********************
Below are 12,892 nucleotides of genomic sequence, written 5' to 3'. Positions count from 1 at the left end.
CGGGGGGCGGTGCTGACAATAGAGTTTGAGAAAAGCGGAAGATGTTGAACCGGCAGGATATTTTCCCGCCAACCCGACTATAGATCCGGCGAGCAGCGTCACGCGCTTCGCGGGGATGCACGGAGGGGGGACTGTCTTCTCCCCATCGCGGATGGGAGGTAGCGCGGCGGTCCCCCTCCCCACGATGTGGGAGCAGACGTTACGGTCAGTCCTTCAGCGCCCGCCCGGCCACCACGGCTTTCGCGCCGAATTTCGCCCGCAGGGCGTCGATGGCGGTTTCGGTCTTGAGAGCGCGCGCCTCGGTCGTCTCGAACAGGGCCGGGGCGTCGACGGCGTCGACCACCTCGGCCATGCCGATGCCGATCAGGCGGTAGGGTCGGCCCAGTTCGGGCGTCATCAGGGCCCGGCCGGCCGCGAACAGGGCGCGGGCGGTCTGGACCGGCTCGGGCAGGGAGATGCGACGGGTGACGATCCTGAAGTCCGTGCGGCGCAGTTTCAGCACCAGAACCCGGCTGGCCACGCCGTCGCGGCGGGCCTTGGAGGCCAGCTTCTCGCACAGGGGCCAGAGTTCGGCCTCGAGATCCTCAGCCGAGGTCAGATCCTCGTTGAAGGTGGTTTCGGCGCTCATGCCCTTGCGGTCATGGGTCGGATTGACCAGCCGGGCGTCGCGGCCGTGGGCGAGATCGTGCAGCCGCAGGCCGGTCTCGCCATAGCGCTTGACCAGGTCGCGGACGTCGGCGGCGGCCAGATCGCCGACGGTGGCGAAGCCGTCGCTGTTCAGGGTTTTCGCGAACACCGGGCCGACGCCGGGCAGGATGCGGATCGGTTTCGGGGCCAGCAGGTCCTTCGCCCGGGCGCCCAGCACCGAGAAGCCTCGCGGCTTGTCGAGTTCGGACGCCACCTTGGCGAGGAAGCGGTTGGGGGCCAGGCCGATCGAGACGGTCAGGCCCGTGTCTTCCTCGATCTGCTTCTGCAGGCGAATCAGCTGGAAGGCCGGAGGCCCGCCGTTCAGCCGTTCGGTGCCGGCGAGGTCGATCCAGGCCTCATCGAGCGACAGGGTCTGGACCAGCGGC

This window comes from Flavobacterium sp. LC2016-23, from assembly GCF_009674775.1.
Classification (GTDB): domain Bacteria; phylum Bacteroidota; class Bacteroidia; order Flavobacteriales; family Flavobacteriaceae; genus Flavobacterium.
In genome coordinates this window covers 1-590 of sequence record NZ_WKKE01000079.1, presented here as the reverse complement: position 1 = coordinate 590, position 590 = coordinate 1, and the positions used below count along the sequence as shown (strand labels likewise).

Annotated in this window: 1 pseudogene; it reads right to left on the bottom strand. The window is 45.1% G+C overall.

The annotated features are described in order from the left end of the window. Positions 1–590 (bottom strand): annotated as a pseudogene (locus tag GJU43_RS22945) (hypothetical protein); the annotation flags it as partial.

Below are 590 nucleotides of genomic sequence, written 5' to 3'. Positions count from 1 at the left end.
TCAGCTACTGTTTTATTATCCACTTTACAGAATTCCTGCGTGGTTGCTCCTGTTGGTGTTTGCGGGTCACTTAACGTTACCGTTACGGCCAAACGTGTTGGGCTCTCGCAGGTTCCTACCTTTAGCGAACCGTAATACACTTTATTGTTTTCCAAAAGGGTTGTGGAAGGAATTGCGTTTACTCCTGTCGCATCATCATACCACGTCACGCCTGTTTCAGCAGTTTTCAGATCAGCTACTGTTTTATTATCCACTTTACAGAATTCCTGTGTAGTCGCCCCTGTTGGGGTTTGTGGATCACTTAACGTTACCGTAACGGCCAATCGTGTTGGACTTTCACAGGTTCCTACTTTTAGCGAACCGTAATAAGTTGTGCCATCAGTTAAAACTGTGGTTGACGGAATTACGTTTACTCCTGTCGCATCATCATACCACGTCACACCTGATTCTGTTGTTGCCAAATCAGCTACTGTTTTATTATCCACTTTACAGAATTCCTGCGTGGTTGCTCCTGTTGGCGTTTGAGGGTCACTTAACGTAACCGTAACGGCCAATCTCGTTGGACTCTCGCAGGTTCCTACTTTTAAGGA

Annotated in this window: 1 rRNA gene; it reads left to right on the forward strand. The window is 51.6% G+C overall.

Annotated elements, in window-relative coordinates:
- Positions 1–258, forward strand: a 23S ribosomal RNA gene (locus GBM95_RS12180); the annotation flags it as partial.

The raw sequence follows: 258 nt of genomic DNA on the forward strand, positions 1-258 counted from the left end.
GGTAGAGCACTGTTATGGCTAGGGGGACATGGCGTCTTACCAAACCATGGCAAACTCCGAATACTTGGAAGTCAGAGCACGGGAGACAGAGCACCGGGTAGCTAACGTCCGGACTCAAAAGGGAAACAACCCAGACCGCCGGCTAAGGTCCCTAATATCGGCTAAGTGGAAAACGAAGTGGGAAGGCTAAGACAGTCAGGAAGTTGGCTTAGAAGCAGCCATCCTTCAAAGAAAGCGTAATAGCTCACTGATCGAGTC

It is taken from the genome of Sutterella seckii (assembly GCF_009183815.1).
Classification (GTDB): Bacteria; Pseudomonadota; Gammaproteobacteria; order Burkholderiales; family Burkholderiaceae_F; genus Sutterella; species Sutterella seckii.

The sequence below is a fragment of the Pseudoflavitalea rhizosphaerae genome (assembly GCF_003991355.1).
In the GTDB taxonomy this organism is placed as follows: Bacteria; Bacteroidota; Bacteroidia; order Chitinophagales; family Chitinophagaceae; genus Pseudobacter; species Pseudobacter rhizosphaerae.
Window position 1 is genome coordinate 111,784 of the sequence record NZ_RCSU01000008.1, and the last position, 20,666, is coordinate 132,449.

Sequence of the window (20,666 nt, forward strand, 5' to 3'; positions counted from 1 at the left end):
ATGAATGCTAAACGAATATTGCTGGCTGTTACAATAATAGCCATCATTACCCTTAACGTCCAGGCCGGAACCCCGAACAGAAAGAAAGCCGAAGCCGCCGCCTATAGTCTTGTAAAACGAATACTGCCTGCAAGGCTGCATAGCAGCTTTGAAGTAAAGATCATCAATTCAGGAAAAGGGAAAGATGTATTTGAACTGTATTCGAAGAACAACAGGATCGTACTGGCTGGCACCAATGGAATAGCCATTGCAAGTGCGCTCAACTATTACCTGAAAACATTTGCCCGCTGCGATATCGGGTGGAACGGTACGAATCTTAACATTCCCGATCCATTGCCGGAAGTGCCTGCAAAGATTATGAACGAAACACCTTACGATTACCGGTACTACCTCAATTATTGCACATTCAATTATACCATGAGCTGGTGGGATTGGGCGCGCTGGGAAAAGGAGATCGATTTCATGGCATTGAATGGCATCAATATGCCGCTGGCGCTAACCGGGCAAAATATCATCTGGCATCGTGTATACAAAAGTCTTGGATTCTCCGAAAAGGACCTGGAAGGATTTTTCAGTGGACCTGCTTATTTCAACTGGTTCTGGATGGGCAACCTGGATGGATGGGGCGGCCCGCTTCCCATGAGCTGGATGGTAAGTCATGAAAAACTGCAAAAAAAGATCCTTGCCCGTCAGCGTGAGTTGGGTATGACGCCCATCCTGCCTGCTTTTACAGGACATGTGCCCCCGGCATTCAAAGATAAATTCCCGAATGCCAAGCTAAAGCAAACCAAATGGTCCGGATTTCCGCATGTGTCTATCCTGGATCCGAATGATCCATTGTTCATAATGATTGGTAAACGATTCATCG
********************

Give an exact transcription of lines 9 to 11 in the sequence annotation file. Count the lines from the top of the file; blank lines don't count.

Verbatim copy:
TCAGCTACTGTTTTATTATCCACTTTACAGAATTCCTGCGTGGTTGCTCCTGTTGGTGTTTGCGGGTCACTTAACGTTACCGTTACGGCCAAACGTGTTGGGCTCTCGCAGGTTCCTACCTTTAGCGAACCGTAATACACTTTATTGTTTTCCAAAAGGGTTGTGGAAGGAATTGCGTTTACTCCTGTCGCATCATCATACCACGTCACGCCTGTTTCAGCAGTTTTCAGATCAGCTACTGTTTTATTATCCACTTTACAGAATTCCTGTGTAGTCGCCCCTGTTGGGGTTTGTGGATCACTTAACGTTACCGTAACGGCCAATCGTGTTGGACTTTCACAGGTTCCTACTTTTAGCGAACCGTAATAAGTTGTGCCATCAGTTAAAACTGTGGTTGACGGAATTACGTTTACTCCTGTCGCATCATCATACCACGTCACACCTGATTCTGTTGTTGCCAAATCAGCTACTGTTTTATTATCCACTTTACAGAATTCCTGCGTGGTTGCTCCTGTTGGCGTTTGAGGGTCACTTAACGTAACCGTAACGGCCAATCTCGTTGGACTCTCGCAGGTTCCTACTTTTAAGGA

Annotated in this window: 1 rRNA gene; it reads left to right on the forward strand. The window is 51.6% G+C overall.

Annotated elements, in window-relative coordinates: